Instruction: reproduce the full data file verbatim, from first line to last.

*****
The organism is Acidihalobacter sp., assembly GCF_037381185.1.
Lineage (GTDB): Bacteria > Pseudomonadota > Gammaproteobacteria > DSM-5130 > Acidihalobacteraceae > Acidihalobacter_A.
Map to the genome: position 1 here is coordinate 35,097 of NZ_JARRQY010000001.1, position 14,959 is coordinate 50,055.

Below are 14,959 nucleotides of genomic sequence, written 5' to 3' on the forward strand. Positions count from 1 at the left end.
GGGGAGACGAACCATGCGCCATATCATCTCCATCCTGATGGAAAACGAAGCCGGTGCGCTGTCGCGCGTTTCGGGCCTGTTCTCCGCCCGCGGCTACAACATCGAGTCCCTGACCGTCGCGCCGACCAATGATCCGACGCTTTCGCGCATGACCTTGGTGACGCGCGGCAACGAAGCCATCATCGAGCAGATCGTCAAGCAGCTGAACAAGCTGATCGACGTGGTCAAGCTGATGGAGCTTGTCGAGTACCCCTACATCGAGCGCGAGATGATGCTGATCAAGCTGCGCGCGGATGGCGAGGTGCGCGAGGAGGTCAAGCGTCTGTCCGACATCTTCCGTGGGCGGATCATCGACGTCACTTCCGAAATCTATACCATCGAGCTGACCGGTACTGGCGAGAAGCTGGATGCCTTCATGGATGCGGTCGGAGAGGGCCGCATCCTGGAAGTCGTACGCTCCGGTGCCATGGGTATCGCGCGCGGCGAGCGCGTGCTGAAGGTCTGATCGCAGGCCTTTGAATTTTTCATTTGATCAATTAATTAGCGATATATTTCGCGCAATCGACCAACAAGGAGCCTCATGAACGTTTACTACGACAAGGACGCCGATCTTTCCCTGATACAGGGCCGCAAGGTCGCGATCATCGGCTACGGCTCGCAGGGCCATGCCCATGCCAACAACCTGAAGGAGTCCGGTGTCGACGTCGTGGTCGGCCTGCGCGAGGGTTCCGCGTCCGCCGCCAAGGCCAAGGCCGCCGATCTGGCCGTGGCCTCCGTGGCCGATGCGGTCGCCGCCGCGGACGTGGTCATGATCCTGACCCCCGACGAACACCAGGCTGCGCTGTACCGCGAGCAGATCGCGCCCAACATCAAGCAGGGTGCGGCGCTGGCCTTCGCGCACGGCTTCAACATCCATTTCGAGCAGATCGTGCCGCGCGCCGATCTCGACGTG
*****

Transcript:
The organism is Acidihalobacter sp., assembly GCF_037381185.1.
Lineage (GTDB): Bacteria > Pseudomonadota > Gammaproteobacteria > DSM-5130 > Acidihalobacteraceae > Acidihalobacter_A.
Map to the genome: position 1 here is coordinate 35,097 of NZ_JARRQY010000001.1, position 14,959 is coordinate 50,055.

Below are 14,959 nucleotides of genomic sequence, written 5' to 3' on the forward strand. Positions count from 1 at the left end.
GGGGAGACGAACCATGCGCCATATCATCTCCATCCTGATGGAAAACGAAGCCGGTGCGCTGTCGCGCGTTTCGGGCCTGTTCTCCGCCCGCGGCTACAACATCGAGTCCCTGACCGTCGCGCCGACCAATGATCCGACGCTTTCGCGCATGACCTTGGTGACGCGCGGCAACGAAGCCATCATCGAGCAGATCGTCAAGCAGCTGAACAAGCTGATCGACGTGGTCAAGCTGATGGAGCTTGTCGAGTACCCCTACATCGAGCGCGAGATGATGCTGATCAAGCTGCGCGCGGATGGCGAGGTGCGCGAGGAGGTCAAGCGTCTGTCCGACATCTTCCGTGGGCGGATCATCGACGTCACTTCCGAAATCTATACCATCGAGCTGACCGGTACTGGCGAGAAGCTGGATGCCTTCATGGATGCGGTCGGAGAGGGCCGCATCCTGGAAGTCGTACGCTCCGGTGCCATGGGTATCGCGCGCGGCGAGCGCGTGCTGAAGGTCTGATCGCAGGCCTTTGAATTTTTCATTTGATCAATTAATTAGCGATATATTTCGCGCAATCGACCAACAAGGAGCCTCATGAACGTTTACTACGACAAGGACGCCGATCTTTCCCTGATACAGGGCCGCAAGGTCGCGATCATCGGCTACGGCTCGCAGGGCCATGCCCATGCCAACAACCTGAAGGAGTCCGGTGTCGACGTCGTGGTCGGCCTGCGCGAGGGTTCCGCGTCCGCCGCCAAGGCCAAGGCCGCCGATCTGGCCGTGGCCTCCGTGGCCGATGCGGTCGCCGCCGCGGACGTGGTCATGATCCTGACCCCCGACGAACACCAGGCTGCGCTGTACCGCGAGCAGATCGCGCCCAACATCAAGCAGGGTGCGGCGCTGGCCTTCGCGCACGGCTTCAACATCCATTTCGAGCAGATCGTGCCGCGCGCCGATCTCGACGTG